6. Don't be in a hurry mate, know when to push it, and know when to be gentle. Much like having a wife.
    Stay in your lane, focus on what you are doing and see if you can correct your own errors. Riding motorcycles can become very analytical...especially when Rob starts dusting off the physics books.
    For now, focus on making your corners smooth, and worry about speed later.
    The best lesson you can learn about cornering, in the most bastardised terms, is to remain smooth.
    And, if you can find one of the old heads around here (Robsalvv, Loz, Raven, [FLUX] etc. to name a few) get them to come for a quick run with you, and try your best to ride as you normally would. Sometimes it is the simplest minor error, that they will pick up, that will make you think "WTF was i thinking trying to do it like that??"
  7. turn your head like you're a big f^%$ing owl. really exaggerate it.
  8. Not only are you new to road riding you probably are new to the road full stop!
    You'll learn heaps from watching others who are "street smart".
    Ask for a mentor and you will be offered plenty of assistance.

    Joel has nailed it in more ways than 1 :applause:
  9. echo on the owl, look look look look look!!

    you will go where you look, if you do it in every single corner it will become habit. force yourself to do it, get the shoulders going also.
  10. been driving for 2 years so not THAT new to the road..

    i think thats the problem..time to be an OWL..im more looking at the white centre line thinking eeeeeek dont cross it (because there is a soccer mum in her 30000 tonne shiny tractor)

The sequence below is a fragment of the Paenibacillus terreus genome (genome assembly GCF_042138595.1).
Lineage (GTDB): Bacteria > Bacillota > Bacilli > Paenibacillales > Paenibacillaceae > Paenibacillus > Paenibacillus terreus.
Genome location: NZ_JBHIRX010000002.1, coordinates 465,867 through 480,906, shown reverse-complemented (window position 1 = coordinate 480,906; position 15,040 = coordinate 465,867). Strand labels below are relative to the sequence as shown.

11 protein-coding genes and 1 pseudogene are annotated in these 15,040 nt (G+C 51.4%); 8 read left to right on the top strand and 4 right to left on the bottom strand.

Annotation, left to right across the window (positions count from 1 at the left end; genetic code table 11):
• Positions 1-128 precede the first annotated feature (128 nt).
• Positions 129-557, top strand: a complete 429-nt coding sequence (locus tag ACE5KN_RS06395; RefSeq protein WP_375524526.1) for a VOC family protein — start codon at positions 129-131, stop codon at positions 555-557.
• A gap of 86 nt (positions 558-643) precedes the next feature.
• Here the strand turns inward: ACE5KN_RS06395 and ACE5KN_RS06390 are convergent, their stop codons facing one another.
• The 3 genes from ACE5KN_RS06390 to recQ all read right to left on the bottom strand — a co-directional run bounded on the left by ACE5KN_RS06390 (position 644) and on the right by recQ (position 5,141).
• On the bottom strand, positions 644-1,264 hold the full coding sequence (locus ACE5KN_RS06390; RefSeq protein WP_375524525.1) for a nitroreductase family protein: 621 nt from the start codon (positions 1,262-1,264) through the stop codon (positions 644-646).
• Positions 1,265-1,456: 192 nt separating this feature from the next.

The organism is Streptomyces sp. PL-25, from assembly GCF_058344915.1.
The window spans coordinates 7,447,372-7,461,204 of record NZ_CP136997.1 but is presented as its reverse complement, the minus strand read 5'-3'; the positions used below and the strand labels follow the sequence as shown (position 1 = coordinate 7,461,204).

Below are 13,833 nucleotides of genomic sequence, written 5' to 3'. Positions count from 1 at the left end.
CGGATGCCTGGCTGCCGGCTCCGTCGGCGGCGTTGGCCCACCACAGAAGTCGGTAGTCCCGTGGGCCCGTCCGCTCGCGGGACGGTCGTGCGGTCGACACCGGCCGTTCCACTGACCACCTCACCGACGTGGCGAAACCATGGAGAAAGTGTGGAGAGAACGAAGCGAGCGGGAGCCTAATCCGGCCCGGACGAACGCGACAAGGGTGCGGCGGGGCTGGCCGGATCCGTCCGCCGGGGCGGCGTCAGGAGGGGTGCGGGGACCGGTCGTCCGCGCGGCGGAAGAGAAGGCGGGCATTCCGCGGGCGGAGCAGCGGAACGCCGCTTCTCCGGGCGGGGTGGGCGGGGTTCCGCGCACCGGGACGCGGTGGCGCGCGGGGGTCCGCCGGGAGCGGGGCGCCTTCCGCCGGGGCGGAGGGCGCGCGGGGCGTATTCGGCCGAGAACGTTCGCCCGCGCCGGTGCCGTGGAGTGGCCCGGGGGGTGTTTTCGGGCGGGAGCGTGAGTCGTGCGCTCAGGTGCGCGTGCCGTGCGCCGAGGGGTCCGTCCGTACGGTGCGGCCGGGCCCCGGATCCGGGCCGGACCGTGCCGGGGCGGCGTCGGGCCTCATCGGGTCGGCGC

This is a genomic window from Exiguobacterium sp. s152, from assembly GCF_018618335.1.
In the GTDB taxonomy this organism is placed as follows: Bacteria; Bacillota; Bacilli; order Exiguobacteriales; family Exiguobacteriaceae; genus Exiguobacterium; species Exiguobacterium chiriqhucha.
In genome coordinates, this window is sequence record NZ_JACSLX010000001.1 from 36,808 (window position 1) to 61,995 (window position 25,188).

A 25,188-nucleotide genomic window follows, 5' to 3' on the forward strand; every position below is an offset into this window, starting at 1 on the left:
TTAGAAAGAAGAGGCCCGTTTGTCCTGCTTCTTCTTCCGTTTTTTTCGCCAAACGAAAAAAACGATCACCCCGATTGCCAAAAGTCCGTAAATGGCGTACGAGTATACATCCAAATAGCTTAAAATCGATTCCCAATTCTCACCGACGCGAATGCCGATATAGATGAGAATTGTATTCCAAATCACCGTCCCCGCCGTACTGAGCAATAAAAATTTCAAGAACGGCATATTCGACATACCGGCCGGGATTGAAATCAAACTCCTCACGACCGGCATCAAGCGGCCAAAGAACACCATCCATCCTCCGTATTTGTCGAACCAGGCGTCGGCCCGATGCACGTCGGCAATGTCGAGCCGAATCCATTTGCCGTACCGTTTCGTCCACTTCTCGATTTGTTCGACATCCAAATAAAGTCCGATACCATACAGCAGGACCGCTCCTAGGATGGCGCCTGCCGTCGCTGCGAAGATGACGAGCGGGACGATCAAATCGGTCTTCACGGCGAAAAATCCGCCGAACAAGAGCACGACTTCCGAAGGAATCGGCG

cheers :)
  11. If you look at it then you are more likely to target fixate and screw it up. Look where you want to be, not where you are going.

    Oh yes - countersteer, countersteer, countersteer... :LOL:
  12. When looking into the corner, like twistngo said, make sure you turn your head and not just looking with your eyes.........eg. point and lean with your chin where you want to go.

    practice, practice, practice

    Cheers :)
  13. I have the same issue. I feel like i am crawling around corners.

    I would say I get around the corner about 20-30kmh? i feel it should be quicker, but get uneasy about pushing it too quick around the corner? Should we just lean more and accelerate?
  14. 20 or 30 km/h doesn't seem too bad for a suburban, 90-degree bend, especially when you often can't see around the corner until you're right on top of it.

    Personally, as much as I love keeping the speed up through turns, you won't find me doing it into side streets in suburbia. That's just inviting pain upon myself. :p
  15. other thing to consider in burb's unlike country twisty riding is that, corners aren't always built correctly (well they are but i mean camber changes mid corner) for the turn, some are flat, others have different cambers as you change from street to street, also consider anywhere a car might stop at a cross road etc, there is a good chance there will be a build up of oil in the centre part of the road, all just more things to consider as you cut your way throw back roads :wink: